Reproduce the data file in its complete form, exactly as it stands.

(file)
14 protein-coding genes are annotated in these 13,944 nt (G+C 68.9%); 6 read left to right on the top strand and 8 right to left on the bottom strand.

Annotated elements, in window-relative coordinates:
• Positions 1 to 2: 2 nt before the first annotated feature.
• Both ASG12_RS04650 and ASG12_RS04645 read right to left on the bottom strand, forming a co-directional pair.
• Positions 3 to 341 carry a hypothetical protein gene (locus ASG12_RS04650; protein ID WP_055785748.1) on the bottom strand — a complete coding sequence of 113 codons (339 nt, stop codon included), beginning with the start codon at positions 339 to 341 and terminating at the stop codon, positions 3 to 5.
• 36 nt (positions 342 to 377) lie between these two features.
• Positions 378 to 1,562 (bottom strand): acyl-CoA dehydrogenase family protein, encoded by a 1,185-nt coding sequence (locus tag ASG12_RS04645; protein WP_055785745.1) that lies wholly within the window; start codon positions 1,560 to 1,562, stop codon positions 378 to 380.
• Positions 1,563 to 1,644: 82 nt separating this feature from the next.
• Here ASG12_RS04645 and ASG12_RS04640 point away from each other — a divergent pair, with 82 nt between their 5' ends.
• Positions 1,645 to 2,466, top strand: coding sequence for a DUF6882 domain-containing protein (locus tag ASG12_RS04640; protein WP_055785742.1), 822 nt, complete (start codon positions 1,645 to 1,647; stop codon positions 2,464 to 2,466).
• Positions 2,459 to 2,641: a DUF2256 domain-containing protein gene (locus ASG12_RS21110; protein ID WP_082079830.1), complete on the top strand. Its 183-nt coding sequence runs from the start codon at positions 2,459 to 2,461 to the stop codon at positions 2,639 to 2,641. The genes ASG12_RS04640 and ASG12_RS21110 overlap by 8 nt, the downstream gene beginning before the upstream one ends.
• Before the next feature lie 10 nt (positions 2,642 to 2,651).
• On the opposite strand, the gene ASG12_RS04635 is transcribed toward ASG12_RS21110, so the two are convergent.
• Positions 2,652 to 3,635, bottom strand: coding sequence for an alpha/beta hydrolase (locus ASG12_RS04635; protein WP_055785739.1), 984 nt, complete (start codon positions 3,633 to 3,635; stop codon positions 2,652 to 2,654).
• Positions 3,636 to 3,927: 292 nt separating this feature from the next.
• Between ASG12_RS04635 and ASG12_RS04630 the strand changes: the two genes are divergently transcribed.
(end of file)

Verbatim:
14 protein-coding genes are annotated in these 13,944 nt (G+C 68.9%); 6 read left to right on the top strand and 8 right to left on the bottom strand.

Annotated elements, in window-relative coordinates:
• Positions 1 to 2: 2 nt before the first annotated feature.
• Both ASG12_RS04650 and ASG12_RS04645 read right to left on the bottom strand, forming a co-directional pair.
• Positions 3 to 341 carry a hypothetical protein gene (locus ASG12_RS04650; protein ID WP_055785748.1) on the bottom strand — a complete coding sequence of 113 codons (339 nt, stop codon included), beginning with the start codon at positions 339 to 341 and terminating at the stop codon, positions 3 to 5.
• 36 nt (positions 342 to 377) lie between these two features.
• Positions 378 to 1,562 (bottom strand): acyl-CoA dehydrogenase family protein, encoded by a 1,185-nt coding sequence (locus tag ASG12_RS04645; protein WP_055785745.1) that lies wholly within the window; start codon positions 1,560 to 1,562, stop codon positions 378 to 380.
• Positions 1,563 to 1,644: 82 nt separating this feature from the next.
• Here ASG12_RS04645 and ASG12_RS04640 point away from each other — a divergent pair, with 82 nt between their 5' ends.
• Positions 1,645 to 2,466, top strand: coding sequence for a DUF6882 domain-containing protein (locus tag ASG12_RS04640; protein WP_055785742.1), 822 nt, complete (start codon positions 1,645 to 1,647; stop codon positions 2,464 to 2,466).
• Positions 2,459 to 2,641: a DUF2256 domain-containing protein gene (locus ASG12_RS21110; protein ID WP_082079830.1), complete on the top strand. Its 183-nt coding sequence runs from the start codon at positions 2,459 to 2,461 to the stop codon at positions 2,639 to 2,641. The genes ASG12_RS04640 and ASG12_RS21110 overlap by 8 nt, the downstream gene beginning before the upstream one ends.
• Before the next feature lie 10 nt (positions 2,642 to 2,651).
• On the opposite strand, the gene ASG12_RS04635 is transcribed toward ASG12_RS21110, so the two are convergent.
• Positions 2,652 to 3,635, bottom strand: coding sequence for an alpha/beta hydrolase (locus ASG12_RS04635; protein WP_055785739.1), 984 nt, complete (start codon positions 3,633 to 3,635; stop codon positions 2,652 to 2,654).
• Positions 3,636 to 3,927: 292 nt separating this feature from the next.
• Between ASG12_RS04635 and ASG12_RS04630 the strand changes: the two genes are divergently transcribed.